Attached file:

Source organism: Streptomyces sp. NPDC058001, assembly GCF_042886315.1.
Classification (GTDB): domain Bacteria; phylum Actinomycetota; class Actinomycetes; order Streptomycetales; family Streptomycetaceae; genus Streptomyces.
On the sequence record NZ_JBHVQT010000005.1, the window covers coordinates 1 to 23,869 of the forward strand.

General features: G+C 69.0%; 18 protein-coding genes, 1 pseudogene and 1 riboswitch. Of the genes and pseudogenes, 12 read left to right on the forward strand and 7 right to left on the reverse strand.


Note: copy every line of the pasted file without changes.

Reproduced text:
Source organism: Streptomyces sp. NPDC058001, assembly GCF_042886315.1.
Classification (GTDB): domain Bacteria; phylum Actinomycetota; class Actinomycetes; order Streptomycetales; family Streptomycetaceae; genus Streptomyces.
On the sequence record NZ_JBHVQT010000005.1, the window covers coordinates 1 to 23,869 of the forward strand.

General features: G+C 69.0%; 18 protein-coding genes, 1 pseudogene and 1 riboswitch. Of the genes and pseudogenes, 12 read left to right on the forward strand and 7 right to left on the reverse strand.